You have just found a detailed set of instructions on how to clean your clogged nose with a solution consisting of salt and water. It seems straightforward and easy. If you think about it, sniffing salt water into one nostril could be very uncomfortable. Before you even try, perhaps you should know a thing or two about sinusitis, which is what you might have.
Acute and Chronic Sinus Infection
What an ear, nose, and throat doctor in Denver would call a sinus infection is an essential problem with sinusitis. Although the symptoms of clogged and runny nose, fever, and headache are typical, you should know there are different types of sinusitis—four. These are acute, subacute, chronic, and recurrent sinusitis.
Let’s get you started on the two main types of sinusitis—acute and chronic. A doctor should be able to distinguish between the two. Acute sinusitis is an infection within the sinus spaces that is less than four weeks old. There are similar symptoms, but if you experience chronic sinusitis, you’ll know how to distinguish between the two. The condition is chronic if the inflammation does not resolve beyond 12 weeks.
Sinusitis in Children
If you think you are having a hard time, consider how a young child would react to the symptoms that are making you miserable. Sinusitis is a diagnosis that young and old children alike may receive.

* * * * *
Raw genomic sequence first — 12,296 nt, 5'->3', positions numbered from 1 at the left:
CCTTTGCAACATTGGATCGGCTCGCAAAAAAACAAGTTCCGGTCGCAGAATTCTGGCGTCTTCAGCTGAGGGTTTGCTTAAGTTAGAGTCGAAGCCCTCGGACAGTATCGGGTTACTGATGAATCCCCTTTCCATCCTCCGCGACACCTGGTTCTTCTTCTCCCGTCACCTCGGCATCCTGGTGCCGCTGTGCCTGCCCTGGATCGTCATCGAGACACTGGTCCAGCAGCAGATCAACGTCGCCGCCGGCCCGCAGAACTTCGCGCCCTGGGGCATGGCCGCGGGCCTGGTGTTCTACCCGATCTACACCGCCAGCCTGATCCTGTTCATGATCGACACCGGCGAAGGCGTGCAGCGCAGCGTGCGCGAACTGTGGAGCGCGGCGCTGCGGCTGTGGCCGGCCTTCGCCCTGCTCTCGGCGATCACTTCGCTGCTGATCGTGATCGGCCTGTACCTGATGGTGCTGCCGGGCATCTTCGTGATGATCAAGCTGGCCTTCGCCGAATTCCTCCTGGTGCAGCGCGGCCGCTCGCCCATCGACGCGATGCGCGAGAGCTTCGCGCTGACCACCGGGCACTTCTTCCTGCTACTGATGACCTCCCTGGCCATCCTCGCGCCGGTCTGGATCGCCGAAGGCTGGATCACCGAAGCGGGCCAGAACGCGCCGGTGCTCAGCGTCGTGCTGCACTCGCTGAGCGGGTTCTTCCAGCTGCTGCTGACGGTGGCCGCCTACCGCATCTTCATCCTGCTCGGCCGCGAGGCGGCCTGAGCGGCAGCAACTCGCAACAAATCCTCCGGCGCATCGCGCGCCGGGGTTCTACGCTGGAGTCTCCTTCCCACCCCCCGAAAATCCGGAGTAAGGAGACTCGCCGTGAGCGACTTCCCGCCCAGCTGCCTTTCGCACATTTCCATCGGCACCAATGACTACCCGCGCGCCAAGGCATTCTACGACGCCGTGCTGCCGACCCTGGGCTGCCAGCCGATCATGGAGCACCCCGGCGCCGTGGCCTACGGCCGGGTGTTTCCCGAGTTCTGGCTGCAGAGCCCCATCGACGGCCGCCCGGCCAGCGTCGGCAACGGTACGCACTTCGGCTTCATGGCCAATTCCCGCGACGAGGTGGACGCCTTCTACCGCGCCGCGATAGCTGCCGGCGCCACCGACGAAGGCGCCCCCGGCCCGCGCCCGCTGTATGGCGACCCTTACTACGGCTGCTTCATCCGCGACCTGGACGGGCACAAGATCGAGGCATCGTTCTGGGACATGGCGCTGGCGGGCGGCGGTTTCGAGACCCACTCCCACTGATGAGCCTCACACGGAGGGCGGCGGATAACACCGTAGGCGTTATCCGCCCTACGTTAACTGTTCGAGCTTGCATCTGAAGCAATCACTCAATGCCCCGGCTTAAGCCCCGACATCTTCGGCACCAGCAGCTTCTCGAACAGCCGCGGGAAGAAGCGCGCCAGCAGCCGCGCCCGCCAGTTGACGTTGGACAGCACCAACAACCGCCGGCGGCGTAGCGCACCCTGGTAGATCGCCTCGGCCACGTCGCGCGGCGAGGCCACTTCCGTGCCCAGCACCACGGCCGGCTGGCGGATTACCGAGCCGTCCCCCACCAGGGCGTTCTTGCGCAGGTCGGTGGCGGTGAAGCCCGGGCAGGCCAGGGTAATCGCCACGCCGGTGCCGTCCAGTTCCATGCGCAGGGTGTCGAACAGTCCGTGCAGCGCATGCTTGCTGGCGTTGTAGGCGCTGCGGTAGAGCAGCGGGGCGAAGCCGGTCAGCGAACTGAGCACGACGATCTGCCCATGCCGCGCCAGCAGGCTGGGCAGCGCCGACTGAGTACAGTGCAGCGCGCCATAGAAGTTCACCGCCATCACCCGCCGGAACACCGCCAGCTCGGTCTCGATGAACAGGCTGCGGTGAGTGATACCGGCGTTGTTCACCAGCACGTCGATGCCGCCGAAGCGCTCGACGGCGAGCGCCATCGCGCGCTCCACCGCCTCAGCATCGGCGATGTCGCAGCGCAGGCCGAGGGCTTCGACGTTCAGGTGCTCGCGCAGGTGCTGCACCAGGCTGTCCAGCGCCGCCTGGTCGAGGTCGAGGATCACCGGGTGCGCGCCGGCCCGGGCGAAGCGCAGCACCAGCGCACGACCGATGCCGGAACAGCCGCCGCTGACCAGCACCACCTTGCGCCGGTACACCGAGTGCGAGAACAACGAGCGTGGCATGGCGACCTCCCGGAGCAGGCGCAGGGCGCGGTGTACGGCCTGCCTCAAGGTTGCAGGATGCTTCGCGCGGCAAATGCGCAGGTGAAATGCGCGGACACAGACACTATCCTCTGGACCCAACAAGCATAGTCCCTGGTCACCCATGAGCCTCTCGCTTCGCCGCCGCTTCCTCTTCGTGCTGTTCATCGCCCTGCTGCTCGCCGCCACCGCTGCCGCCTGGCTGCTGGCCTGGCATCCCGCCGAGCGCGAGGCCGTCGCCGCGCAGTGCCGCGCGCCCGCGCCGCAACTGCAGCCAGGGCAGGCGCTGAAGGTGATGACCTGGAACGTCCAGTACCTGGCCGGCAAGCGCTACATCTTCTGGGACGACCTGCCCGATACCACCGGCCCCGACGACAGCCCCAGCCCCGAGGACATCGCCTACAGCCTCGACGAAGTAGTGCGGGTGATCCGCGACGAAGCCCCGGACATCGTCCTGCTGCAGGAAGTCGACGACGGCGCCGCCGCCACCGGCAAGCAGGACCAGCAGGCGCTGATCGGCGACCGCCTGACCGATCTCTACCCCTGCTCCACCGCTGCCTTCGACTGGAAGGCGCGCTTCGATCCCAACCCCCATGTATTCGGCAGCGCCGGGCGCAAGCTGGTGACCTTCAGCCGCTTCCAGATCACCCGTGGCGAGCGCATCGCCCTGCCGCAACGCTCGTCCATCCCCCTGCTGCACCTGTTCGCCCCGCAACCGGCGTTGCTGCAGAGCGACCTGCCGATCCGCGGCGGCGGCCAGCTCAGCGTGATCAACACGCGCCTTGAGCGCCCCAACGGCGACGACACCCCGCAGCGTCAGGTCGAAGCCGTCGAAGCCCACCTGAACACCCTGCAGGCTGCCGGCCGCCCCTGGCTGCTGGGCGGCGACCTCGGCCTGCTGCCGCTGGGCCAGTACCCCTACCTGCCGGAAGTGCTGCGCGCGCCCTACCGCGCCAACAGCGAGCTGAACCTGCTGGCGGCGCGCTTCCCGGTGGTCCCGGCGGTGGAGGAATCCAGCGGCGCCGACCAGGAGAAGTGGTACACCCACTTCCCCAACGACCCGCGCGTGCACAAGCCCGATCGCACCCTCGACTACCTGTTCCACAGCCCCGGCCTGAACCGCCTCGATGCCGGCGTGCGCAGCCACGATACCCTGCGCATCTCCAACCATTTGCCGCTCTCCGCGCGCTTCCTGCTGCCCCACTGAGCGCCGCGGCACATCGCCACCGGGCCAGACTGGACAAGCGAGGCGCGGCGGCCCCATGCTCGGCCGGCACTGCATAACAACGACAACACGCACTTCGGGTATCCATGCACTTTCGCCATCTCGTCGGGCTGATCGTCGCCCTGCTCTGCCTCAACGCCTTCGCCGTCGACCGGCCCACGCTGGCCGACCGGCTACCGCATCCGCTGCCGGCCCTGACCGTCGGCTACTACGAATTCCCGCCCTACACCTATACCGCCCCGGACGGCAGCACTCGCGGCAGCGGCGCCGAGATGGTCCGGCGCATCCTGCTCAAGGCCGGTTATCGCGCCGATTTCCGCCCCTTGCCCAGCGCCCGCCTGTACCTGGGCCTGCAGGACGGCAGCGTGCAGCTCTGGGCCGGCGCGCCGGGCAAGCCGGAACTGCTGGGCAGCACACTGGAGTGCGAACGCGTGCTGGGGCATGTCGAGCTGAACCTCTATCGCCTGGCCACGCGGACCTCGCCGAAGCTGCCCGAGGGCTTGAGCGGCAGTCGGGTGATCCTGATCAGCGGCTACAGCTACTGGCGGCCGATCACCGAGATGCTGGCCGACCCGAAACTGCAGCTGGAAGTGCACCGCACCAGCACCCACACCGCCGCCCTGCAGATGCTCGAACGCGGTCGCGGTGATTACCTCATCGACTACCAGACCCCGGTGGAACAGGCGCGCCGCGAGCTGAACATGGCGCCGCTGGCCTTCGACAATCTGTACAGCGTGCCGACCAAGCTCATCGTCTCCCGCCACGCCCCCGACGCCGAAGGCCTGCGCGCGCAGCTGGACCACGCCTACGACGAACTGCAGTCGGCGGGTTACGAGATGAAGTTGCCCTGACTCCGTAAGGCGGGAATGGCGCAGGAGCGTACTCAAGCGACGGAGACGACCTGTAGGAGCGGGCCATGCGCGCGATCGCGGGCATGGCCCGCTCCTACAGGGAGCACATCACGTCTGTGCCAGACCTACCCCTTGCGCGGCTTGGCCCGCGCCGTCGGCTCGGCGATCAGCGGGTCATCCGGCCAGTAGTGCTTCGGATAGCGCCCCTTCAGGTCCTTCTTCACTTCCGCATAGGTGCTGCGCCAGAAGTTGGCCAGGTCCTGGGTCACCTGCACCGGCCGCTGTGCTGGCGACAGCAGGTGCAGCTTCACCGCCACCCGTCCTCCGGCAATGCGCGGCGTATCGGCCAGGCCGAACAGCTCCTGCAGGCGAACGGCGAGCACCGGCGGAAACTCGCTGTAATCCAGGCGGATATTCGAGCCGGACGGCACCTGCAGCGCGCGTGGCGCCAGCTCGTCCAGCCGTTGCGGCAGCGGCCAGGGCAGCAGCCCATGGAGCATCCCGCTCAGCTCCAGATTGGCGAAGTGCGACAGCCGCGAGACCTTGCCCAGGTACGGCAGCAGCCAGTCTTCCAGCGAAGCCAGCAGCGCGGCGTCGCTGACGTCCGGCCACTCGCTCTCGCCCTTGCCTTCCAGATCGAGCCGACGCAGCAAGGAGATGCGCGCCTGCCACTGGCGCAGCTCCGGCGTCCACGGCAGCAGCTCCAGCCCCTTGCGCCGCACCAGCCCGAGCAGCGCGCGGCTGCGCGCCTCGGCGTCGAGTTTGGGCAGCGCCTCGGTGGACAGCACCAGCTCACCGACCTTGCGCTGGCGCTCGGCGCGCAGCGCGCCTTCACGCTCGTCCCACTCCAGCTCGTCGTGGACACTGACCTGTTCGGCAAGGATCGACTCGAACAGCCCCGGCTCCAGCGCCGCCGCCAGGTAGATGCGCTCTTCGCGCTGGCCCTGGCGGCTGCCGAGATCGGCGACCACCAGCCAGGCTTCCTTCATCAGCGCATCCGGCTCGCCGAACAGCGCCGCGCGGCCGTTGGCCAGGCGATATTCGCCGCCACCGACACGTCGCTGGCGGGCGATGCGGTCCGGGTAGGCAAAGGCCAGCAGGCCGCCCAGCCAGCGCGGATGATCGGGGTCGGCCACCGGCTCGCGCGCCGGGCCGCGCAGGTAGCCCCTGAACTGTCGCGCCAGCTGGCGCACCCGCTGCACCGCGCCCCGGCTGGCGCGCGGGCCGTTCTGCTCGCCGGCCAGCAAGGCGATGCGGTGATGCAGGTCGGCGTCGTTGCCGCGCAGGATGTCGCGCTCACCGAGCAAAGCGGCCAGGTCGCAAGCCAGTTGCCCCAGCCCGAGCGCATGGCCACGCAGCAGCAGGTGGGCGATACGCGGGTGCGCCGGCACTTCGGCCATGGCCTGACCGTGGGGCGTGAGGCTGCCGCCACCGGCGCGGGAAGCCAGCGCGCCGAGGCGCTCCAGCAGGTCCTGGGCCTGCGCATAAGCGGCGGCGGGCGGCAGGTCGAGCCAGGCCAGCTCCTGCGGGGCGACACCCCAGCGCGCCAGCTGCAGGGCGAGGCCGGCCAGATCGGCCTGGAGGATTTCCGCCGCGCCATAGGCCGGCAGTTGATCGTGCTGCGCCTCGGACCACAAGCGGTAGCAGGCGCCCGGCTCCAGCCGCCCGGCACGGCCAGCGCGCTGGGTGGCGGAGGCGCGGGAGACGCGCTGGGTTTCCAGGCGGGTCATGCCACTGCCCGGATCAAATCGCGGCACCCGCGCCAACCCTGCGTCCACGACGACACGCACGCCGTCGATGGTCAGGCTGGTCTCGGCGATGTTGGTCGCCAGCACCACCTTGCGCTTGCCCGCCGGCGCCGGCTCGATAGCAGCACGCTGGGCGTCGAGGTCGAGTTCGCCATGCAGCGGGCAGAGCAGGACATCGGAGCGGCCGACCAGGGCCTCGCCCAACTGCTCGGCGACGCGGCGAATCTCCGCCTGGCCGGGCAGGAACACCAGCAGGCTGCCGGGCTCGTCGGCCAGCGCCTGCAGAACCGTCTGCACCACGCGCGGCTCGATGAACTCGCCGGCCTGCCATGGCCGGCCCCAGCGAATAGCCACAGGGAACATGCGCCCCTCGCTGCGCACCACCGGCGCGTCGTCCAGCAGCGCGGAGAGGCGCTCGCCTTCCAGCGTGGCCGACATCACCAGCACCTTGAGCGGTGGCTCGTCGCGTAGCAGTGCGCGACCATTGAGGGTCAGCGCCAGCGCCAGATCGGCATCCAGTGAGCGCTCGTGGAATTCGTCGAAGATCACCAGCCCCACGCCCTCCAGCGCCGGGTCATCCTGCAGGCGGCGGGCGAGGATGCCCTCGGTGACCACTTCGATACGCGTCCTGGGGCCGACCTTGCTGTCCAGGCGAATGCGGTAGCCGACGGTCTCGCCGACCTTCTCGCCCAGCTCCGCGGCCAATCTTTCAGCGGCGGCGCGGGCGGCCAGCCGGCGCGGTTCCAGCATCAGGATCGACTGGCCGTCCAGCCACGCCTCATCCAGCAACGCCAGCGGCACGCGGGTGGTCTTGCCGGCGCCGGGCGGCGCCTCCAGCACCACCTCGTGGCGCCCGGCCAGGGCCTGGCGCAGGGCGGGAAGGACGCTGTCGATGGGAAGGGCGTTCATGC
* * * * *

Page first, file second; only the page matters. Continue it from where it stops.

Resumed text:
In younger children, the main symptom is a runny nose that persists for more than a week. The child may be coughing as well. While younger children are usually spared terrible headaches, older children could be suffering from them as well. In children, some of the other accompanying symptoms are fever, sore throat, and bad breath. As soon as you see these symptoms manifesting, consult a pediatrician.
A Definitive Diagnosis
While the symptoms of sinusitis are rather straightforward, additional tests may be done for confirmation. Aside from laboratory tests where cultures reveal bacteria, diagnostic imaging procedures may be requested by the attending physician. A sinus x-ray or CT scan shows detailed images of the interior. A CT scan offers more in-depth insight into what is going on within the sinuses of the patient.
Quality of Life
A definitive diagnosis of sinusitis can be given only by a qualified physician. It is often difficult for the patient to explain the extent of their suffering. After all, it is not a life-threatening illness. Persons with sinusitis can still go to work and perform their duties. Nevertheless, it has been shown in studies that these people suffer from poor quality of life, and are often misunderstood. They may come out as always being in a foul mood, but they could only be suffering in silence. It is often challenging to describe facial pain and the troublesome effects of a clogged nose.
Sinusitis should never be dismissed as something that would resolve by itself. It is not the common cold, although there may be similar symptoms. See a doctor immediately if you or a member of your family is suffering from the symptoms we’ve discussed.